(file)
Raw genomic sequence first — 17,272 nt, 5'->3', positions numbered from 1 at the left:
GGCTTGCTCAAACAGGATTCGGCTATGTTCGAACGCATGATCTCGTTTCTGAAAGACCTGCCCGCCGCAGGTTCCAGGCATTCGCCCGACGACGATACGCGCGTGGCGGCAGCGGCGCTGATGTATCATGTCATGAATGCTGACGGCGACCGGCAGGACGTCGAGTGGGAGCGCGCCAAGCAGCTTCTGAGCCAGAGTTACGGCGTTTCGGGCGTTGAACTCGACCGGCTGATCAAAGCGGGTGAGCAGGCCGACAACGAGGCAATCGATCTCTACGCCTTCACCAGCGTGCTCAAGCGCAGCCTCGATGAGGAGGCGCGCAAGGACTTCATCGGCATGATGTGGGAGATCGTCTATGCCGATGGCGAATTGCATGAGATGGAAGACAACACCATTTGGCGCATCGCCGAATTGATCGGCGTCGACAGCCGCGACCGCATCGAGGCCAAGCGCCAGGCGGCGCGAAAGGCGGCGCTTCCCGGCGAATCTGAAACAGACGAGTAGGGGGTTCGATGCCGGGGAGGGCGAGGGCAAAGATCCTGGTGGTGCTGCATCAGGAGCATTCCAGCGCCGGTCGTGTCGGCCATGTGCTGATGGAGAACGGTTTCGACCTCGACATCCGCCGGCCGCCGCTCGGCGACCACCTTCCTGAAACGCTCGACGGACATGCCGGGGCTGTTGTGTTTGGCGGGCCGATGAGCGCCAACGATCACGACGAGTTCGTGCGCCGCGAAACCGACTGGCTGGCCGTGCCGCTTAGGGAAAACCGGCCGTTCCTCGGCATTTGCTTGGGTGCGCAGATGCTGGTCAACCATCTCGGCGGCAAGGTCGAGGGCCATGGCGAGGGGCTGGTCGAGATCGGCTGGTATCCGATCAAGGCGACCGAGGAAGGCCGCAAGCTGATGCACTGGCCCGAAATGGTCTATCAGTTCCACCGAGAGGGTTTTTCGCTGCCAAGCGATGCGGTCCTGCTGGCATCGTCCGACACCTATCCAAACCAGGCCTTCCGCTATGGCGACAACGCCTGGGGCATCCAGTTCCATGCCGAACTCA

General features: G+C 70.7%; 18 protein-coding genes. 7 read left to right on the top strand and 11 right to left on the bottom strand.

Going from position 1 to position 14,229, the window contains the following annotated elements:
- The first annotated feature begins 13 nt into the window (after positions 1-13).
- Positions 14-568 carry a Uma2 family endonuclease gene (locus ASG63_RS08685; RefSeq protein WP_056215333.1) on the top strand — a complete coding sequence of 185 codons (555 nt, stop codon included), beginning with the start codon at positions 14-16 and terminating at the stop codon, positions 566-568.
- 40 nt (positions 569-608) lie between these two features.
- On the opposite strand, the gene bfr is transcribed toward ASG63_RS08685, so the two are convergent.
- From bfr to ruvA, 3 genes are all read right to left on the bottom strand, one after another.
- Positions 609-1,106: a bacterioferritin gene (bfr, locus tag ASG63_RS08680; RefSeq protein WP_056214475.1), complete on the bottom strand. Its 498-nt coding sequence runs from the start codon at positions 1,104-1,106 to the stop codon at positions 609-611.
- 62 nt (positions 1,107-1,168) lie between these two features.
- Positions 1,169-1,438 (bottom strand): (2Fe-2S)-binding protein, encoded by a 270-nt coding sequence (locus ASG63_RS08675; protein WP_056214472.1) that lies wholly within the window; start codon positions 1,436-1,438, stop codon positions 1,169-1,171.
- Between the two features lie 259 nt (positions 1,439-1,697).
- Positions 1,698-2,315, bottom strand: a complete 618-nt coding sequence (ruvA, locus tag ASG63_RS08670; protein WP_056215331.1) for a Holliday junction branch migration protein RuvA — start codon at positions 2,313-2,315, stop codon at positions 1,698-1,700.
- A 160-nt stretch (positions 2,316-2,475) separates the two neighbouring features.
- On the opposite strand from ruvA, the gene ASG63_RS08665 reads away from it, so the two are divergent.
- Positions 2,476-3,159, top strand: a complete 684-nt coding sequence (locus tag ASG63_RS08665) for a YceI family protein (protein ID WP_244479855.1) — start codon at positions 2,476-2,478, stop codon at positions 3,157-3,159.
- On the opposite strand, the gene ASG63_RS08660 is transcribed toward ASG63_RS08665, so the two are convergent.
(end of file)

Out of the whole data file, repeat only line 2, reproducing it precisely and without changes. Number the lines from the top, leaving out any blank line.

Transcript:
GGCTTGCTCAAACAGGATTCGGCTATGTTCGAACGCATGATCTCGTTTCTGAAAGACCTGCCCGCCGCAGGTTCCAGGCATTCGCCCGACGACGATACGCGCGTGGCGGCAGCGGCGCTGATGTATCATGTCATGAATGCTGACGGCGACCGGCAGGACGTCGAGTGGGAGCGCGCCAAGCAGCTTCTGAGCCAGAGTTACGGCGTTTCGGGCGTTGAACTCGACCGGCTGATCAAAGCGGGTGAGCAGGCCGACAACGAGGCAATCGATCTCTACGCCTTCACCAGCGTGCTCAAGCGCAGCCTCGATGAGGAGGCGCGCAAGGACTTCATCGGCATGATGTGGGAGATCGTCTATGCCGATGGCGAATTGCATGAGATGGAAGACAACACCATTTGGCGCATCGCCGAATTGATCGGCGTCGACAGCCGCGACCGCATCGAGGCCAAGCGCCAGGCGGCGCGAAAGGCGGCGCTTCCCGGCGAATCTGAAACAGACGAGTAGGGGGTTCGATGCCGGGGAGGGCGAGGGCAAAGATCCTGGTGGTGCTGCATCAGGAGCATTCCAGCGCCGGTCGTGTCGGCCATGTGCTGATGGAGAACGGTTTCGACCTCGACATCCGCCGGCCGCCGCTCGGCGACCACCTTCCTGAAACGCTCGACGGACATGCCGGGGCTGTTGTGTTTGGCGGGCCGATGAGCGCCAACGATCACGACGAGTTCGTGCGCCGCGAAACCGACTGGCTGGCCGTGCCGCTTAGGGAAAACCGGCCGTTCCTCGGCATTTGCTTGGGTGCGCAGATGCTGGTCAACCATCTCGGCGGCAAGGTCGAGGGCCATGGCGAGGGGCTGGTCGAGATCGGCTGGTATCCGATCAAGGCGACCGAGGAAGGCCGCAAGCTGATGCACTGGCCCGAAATGGTCTATCAGTTCCACCGAGAGGGTTTTTCGCTGCCAAGCGATGCGGTCCTGCTGGCATCGTCCGACACCTATCCAAACCAGGCCTTCCGCTATGGCGACAACGCCTGGGGCATCCAGTTCCATGCCGAACTCA